Apathy in the UK
Gordon Brown doesn’t seem to be doing so well, and New Labour’s glory days have definitely come to an end. But the government’s been flat lining for a while now, with the turnout to the 2001 election, the lowest nationally since the war. So where did it all go wrong? And why don’t we care?
Political apathy is understood to mean a reluctance – or lack of motivation – among the general public to vote in political elections. In the 2001 general election, what the extract refers to as a ‘high level of political apathy shown by the electorate’ was illustrated by the fact that only 59.4% of the public voted, compared to 71.4% in 1997. The two groups whose inclination to vote dropped most severely was in 18-24-year-olds (just 39% of whom voted,) and among the working class.
Both these social groups have, in the past, been considered the stronger supporters of Labour, so one of the causes of this apathy may have been a feeling among them that their success was imminent anyway, alternatively or perhaps as well as an increase in party de-alignment as Old Labour supporters came to believe Tony Blair’s form of government no longer represented their interests, and was catering more towards the middle class. This would explain the section of the extract which said: “At opposite extremes were Winchester with a 72 per cent turnout [a mostly middle-class area,] and Liverpool Riverside [considered a working-class Labour safe seat,] with 34%.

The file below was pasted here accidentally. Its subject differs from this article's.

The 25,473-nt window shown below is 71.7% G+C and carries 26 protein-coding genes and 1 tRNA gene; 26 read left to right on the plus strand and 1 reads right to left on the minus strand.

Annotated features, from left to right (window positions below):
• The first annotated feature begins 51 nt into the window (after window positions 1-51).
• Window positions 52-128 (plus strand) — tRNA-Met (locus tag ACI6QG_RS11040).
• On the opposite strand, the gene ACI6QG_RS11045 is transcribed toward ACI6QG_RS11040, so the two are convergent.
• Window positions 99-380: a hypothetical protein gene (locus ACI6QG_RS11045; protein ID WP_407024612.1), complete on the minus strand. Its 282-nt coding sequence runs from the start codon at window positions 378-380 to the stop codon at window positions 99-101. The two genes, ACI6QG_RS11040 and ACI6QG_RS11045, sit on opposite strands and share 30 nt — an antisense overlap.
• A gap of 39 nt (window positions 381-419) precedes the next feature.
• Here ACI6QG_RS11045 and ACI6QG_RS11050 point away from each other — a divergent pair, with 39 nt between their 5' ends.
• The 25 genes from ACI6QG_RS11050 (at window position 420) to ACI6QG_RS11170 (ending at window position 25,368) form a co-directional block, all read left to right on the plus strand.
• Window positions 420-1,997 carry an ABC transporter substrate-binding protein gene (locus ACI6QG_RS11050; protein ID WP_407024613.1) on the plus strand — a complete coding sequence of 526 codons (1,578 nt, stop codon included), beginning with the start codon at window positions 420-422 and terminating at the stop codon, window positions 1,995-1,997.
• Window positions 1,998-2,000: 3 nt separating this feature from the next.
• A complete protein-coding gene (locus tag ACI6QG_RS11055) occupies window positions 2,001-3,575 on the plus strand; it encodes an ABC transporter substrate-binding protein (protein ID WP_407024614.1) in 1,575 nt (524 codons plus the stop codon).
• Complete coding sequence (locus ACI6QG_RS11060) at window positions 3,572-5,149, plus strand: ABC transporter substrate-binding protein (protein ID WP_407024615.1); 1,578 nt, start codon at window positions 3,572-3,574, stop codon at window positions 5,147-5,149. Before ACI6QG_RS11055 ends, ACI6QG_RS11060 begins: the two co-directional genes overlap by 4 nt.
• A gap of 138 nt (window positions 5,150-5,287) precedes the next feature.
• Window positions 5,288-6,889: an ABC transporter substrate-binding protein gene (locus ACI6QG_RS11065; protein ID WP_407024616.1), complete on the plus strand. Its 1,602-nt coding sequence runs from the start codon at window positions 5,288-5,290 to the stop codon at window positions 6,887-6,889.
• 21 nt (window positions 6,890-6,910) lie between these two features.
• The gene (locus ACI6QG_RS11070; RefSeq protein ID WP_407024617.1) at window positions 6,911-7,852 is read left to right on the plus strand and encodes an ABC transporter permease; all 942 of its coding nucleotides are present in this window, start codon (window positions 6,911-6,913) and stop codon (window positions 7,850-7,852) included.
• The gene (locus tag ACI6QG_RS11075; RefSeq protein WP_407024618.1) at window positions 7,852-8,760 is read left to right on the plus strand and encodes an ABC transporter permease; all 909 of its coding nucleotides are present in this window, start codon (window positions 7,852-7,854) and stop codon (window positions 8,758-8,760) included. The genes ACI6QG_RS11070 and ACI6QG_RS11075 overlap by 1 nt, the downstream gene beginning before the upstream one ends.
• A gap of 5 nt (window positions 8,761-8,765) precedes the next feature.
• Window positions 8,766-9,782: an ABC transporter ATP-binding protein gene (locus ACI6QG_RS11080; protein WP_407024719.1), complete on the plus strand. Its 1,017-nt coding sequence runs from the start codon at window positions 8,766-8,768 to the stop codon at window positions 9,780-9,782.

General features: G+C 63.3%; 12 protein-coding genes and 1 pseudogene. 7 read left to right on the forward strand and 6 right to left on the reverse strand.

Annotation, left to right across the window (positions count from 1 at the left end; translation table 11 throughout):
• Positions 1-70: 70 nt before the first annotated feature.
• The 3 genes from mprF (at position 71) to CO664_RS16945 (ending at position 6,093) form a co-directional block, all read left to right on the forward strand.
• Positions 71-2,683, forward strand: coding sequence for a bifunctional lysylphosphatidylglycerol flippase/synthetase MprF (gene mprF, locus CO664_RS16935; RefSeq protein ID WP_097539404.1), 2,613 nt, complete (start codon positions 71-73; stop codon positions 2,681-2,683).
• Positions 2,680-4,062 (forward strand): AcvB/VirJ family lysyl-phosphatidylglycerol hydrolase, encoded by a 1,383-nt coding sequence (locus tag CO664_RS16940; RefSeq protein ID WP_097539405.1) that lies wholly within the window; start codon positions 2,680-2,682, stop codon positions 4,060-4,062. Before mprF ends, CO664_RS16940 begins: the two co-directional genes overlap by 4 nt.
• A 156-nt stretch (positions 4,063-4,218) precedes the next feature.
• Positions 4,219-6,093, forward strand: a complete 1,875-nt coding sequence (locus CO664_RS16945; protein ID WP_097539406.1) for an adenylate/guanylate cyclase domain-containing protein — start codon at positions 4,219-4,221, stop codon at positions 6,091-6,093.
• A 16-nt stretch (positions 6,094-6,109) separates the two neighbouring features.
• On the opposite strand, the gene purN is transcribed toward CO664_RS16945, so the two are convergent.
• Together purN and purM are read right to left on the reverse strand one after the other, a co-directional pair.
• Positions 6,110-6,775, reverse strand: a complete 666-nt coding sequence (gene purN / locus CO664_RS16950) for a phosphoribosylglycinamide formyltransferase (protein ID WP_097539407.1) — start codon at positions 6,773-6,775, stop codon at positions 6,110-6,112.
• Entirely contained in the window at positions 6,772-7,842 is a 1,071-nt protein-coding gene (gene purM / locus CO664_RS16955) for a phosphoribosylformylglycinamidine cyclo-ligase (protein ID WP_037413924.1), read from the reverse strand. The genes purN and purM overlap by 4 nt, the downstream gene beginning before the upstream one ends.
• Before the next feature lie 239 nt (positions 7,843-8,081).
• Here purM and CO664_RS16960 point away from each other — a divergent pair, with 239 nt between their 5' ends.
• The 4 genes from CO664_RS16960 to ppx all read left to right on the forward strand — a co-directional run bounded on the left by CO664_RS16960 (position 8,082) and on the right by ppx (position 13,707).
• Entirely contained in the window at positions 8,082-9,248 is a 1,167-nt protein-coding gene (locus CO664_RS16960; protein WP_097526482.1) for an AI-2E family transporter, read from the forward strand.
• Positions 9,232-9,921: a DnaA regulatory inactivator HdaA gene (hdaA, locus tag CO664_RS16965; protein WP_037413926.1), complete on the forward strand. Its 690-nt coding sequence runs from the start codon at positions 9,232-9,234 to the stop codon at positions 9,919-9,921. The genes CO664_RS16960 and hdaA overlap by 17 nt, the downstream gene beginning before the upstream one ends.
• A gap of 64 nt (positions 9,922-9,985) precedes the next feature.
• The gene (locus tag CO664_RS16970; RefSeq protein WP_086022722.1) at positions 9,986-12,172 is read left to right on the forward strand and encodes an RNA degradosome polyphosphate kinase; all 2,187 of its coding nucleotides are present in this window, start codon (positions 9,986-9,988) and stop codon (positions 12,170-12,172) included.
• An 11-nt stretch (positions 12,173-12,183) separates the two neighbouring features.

The 2001 general election saw the lowest turnout from the electorate since the Second World War. As the extract from part a) suggests, this has been of some concern to political scientists and arguably to politicians themselves. However, it seems that the general public are able to produce a whole host of reasons why not to cast the vote they are entitled to.
Perhaps the most common – and serious – cause of this sudden increase in political apathy is that of party de-alignment. The shift in the Conservative agenda towards issues such as climate change and public services – generally associated with far more left-wing parties – and the creation of New Labour since Tony Blair’s election which has come hand in hand with a tendency to cater more closely to the middle-classes as well as corporate businesses has brought originally opposing parties closer together at the centre of the political spectrum. There is a feeling among the general public that the necessity to vote no longer exists, as there is so little difference between the two dominant parties that the election result will have little effect on their daily lives and therefore this has lead to a dramatic decrease in party identification.